Skip to Main Content
Project on Government Oversight
 

 

 

 

Future Combat System to be Restructured

April 5, 2005 

 

A media roundtable April 6th with Secretary of the Army Dr. Francis J. Harvey "will discuss the restructuring of business arrangements for the Future Combat Systems program".

Last week, Senator John McCain sent a letter to Secretary Harvey asking the Army to provide an estimate for the costs of converting the Future Combat System contract to a more appropriate procurement authority – Federal Acquisition Regulation Part 15 – from its current status under an Other Transactions Authority agreement, which waives vital taxpayer protections over the contract.

In March, POGO's testimony submitted to the McCain's Airland Subcommittee pointed out that Other Transactions Authority (OTA) was established to encourage non-traditional defense contractors to access the government contracting marketplace. But government reviews show that as much as 97% of OTA dollars go to traditional contractors like Boeing and Lockheed Martin (for full testimony, click here).

POGO recommended that major contracts like the Future Combat System to big established contractors be revisited in order to ensure that the government can protect taxpayer dollars from waste, fraud, and abuse.

Below follows excerpts from POGO's testimony.

++++++++++++

EXCERPTS from POGO's Testimony on Other Transactions Authority, March 16, 2005

Other Transactions

"Other transaction authority" is a term commonly used to refer to the DoD's authority to enter into transactions (OT agreements) other than contracts, grants or cooperative agreements.30  DoD has temporary authority to award such agreements in certain circumstances for basic, applied, and advanced research projects.31 Its authority was expanded to allow the Director, Defense Advanced Research Projects Agency (DARPA), to enter into OT agreements to carry out prototype projects that are directly relevant to and weapons or weapon systems proposed to be acquired or developed by DoD.32  OTA is a customized agreement rather than contracts that can be specifically tailored based on the government's needs.33 The inherent problem, however, is that rather than the government controlling what it needs, the OTA contractors are placed in the powerful position of saying "here's what we will do for you."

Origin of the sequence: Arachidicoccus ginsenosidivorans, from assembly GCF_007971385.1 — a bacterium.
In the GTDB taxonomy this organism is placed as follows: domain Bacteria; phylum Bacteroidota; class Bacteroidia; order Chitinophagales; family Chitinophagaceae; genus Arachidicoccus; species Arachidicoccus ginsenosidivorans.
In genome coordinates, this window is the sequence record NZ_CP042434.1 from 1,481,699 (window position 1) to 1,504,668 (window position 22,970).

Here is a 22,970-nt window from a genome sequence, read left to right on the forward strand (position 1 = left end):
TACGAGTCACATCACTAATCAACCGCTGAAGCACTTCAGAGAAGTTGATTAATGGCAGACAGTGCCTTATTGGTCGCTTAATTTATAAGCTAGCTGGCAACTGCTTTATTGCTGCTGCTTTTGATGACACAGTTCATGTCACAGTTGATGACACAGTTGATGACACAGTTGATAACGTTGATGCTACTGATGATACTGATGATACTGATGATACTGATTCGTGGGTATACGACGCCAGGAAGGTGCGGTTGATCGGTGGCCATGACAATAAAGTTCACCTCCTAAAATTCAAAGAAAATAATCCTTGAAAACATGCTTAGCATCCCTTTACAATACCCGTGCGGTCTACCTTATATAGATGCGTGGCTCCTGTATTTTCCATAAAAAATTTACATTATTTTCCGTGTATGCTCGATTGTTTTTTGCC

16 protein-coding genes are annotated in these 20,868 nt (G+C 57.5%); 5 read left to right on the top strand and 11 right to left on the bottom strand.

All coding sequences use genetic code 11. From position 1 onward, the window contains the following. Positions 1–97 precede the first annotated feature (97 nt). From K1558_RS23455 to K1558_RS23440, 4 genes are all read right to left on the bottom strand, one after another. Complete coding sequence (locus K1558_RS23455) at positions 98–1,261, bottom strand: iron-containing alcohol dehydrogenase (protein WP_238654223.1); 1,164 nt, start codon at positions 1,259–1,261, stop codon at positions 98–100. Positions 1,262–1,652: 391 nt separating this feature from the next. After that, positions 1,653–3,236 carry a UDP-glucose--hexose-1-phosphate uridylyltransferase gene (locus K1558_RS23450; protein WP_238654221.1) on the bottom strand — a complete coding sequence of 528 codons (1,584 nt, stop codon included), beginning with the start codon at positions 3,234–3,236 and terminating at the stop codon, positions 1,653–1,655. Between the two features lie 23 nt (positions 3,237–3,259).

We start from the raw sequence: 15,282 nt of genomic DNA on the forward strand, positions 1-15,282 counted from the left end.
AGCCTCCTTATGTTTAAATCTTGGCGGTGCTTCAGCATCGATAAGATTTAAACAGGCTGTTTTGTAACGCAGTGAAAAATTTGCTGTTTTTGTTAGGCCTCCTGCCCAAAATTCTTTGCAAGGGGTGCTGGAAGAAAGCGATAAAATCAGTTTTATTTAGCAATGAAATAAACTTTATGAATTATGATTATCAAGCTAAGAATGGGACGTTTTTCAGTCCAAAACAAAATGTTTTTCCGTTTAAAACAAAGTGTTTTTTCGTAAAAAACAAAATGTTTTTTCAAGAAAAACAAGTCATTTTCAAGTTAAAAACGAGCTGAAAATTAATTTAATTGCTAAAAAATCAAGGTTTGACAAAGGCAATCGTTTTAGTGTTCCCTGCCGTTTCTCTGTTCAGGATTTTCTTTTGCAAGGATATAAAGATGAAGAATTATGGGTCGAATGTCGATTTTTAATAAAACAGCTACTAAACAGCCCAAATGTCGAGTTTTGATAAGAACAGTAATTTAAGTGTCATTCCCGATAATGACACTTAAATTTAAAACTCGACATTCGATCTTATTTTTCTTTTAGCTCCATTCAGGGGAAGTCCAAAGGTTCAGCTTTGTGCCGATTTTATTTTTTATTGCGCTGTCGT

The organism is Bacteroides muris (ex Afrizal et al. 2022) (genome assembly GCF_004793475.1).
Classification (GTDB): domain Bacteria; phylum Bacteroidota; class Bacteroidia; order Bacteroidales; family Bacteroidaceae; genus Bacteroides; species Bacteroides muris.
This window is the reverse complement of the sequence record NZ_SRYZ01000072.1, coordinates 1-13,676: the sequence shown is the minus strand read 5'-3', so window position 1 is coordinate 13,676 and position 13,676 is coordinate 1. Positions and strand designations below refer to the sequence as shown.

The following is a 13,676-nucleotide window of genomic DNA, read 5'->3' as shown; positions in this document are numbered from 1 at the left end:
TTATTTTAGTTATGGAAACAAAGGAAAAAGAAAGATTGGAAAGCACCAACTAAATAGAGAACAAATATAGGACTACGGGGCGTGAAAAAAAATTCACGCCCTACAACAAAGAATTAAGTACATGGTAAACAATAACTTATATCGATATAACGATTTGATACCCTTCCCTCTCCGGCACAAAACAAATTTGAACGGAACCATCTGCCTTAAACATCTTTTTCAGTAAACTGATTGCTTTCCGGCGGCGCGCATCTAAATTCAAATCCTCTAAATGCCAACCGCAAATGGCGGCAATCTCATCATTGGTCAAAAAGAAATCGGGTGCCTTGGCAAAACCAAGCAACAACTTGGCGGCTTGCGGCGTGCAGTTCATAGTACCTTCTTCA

"Other Transactions" acquisitions generally are not subject to the federal laws and regulations governing procurement contracts.  Therefore, OTA is exempt from the usual contracting controls and oversight mechanisms set forth in contracting statutes, the FAR (in particular Truth in Negotiations Act) (TINA) regulations and Cost Accounting Standards (CAS), DFARS, audit access for examination of contractor records by the GAO or defense auditing agencies, and Small Business Act requirements for small business participation.34  Mirroring the intended reasons behind "commercial items," OTA was created to lure non-traditional defense contractors to bring innovative ideas to the government.35 The numbers do not support the government intent, however, with 72% of the research and 97% of the prototype OTA funding going to traditional DoD contractors in the late-1990s.36  Now we are hearing a new explanation for OTA – that the primary benefit to contractors is that they can fully protect their intellectual property rights.  In addition to the elimination of contracting controls, the companies that enter into OT agreements  retain their ability to make a dollar from programs that were funded by Uncle Sam.

Soon after DoD started using OTA, the DOD IG began documenting problems with those acquisitions.  In 1998, the DOD IG reported on problems for 28 OT agreements awarded by DARPA.37 One recommendation was for better monitoring of the actual costs against the funds paid and inconsistencies with audit provisions.38  One year later, the IG reiterated concerns with OTA, stating:

DoD officials did not receive adequate expenditure reporting needed to monitor "Other Transaction" efforts, did not adjust milestone payments when needed, forfeited interest, and did not receive final research reports. The underlying causes were the lack of management guidance, and a lack of quantifiable performance measures to assess costs and benefits. The Department has issued additional guidance, but establishing the performance measures has been difficult for the Department.

* * *

Given the inapplicability of traditional controls to "Other Transactions," we believe that if this authority is extended to billion dollar production runs of equipment, additional scrutiny of pricing for sole-source items will be needed to protect DoD and taxpayer interests. In these cases, the Department should require access to cost or pricing data, plus audit access for the Defense Contract Audit Agency, in order to ensure fair prices.39